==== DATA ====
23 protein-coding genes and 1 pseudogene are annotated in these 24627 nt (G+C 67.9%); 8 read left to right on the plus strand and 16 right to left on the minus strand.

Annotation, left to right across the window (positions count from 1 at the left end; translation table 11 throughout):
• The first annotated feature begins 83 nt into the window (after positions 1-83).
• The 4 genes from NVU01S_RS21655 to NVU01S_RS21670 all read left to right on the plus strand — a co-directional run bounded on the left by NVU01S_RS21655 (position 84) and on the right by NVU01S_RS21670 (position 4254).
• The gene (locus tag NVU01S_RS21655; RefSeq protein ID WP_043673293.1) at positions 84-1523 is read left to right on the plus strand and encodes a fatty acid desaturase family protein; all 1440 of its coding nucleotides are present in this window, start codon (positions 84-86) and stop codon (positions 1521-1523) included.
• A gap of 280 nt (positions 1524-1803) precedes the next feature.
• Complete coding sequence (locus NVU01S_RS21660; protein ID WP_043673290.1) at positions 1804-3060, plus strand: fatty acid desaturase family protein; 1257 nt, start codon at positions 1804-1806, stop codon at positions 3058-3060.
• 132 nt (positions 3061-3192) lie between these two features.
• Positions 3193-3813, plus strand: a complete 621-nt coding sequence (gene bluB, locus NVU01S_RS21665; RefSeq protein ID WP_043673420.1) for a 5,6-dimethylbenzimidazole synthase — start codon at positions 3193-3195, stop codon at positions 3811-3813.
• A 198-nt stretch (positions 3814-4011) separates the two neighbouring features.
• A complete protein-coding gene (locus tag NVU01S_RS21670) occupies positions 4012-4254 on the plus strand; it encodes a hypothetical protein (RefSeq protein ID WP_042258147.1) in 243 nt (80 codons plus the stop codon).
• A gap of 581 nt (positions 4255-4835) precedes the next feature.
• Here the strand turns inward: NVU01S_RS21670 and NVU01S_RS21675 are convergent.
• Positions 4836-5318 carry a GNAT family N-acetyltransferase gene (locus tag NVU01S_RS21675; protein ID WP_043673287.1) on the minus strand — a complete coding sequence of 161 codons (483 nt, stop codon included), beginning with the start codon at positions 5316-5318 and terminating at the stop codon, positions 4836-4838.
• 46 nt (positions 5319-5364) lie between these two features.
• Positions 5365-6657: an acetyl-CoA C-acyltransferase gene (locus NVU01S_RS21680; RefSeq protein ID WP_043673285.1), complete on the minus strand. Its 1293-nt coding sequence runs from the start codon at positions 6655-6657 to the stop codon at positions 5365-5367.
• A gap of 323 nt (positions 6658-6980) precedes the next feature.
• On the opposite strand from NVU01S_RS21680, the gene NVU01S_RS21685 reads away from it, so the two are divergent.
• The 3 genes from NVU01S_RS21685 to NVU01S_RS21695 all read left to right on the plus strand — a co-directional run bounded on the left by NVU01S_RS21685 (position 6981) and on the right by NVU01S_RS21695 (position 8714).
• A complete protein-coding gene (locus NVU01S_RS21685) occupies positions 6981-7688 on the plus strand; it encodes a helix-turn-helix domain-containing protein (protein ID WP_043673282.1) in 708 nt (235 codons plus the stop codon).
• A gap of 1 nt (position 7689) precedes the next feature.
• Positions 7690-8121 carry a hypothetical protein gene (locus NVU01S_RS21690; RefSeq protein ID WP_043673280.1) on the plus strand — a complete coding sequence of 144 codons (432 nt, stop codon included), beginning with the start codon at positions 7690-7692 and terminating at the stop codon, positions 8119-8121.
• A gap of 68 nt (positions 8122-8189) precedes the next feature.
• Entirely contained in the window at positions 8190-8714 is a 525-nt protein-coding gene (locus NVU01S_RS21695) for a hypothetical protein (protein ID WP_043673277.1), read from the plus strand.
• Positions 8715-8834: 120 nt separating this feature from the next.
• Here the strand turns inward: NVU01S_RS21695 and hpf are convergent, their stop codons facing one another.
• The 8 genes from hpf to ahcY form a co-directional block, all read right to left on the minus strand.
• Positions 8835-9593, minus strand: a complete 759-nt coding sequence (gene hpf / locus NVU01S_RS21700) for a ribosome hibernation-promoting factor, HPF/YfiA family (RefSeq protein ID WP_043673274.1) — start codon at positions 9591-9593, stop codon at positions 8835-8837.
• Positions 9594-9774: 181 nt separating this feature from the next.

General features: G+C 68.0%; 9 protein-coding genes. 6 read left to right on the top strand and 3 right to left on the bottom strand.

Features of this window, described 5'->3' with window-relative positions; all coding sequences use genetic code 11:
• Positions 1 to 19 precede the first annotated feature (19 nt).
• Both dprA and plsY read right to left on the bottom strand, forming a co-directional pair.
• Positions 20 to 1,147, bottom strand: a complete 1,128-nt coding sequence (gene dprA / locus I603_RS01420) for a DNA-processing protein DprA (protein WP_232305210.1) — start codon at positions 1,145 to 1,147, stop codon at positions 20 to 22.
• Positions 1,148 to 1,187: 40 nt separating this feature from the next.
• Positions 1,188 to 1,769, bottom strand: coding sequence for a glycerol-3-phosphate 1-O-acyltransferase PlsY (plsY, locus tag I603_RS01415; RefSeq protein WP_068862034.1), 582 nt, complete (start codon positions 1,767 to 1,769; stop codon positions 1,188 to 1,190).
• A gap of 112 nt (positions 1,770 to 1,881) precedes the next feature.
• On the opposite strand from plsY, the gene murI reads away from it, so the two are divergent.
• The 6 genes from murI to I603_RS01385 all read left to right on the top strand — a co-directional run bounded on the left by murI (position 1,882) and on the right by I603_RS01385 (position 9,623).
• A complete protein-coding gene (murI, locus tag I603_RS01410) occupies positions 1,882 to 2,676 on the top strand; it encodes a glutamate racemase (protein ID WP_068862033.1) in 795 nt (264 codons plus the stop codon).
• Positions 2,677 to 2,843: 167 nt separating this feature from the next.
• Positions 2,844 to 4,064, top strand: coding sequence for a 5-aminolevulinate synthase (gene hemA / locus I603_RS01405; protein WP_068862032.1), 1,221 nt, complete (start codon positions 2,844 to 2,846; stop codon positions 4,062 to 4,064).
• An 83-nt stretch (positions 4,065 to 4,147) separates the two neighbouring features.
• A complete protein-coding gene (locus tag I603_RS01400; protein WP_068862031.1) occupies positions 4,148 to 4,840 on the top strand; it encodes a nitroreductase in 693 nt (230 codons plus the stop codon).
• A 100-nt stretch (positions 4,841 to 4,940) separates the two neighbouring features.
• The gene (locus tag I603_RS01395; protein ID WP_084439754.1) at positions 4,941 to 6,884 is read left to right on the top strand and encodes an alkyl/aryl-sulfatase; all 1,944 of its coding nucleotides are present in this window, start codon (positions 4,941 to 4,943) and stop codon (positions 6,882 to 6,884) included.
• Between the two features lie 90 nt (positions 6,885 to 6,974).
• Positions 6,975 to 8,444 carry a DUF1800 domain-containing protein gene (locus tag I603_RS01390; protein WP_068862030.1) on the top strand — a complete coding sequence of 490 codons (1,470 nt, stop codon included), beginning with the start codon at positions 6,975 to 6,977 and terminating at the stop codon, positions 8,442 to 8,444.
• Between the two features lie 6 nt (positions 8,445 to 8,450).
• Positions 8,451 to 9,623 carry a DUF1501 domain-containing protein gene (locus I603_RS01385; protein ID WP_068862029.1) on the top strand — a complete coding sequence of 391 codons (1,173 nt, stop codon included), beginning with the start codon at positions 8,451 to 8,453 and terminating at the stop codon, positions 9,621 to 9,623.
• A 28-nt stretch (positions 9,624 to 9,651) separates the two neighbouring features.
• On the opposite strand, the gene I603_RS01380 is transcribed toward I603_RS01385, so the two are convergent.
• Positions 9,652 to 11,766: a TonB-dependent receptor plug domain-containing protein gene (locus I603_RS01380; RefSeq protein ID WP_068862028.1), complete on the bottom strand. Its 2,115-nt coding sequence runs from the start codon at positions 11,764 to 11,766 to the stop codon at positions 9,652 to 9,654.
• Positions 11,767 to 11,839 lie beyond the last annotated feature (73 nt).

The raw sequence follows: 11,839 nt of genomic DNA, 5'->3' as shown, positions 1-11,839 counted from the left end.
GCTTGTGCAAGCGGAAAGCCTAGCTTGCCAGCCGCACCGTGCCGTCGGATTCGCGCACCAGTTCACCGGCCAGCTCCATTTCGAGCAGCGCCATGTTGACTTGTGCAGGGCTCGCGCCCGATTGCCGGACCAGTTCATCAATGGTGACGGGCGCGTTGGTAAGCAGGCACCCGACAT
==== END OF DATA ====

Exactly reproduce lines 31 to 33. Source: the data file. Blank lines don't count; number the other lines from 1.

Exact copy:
Features of this window, described 5'->3' with window-relative positions; all coding sequences use genetic code 11:
• Positions 1 to 19 precede the first annotated feature (19 nt).
• Both dprA and plsY read right to left on the bottom strand, forming a co-directional pair.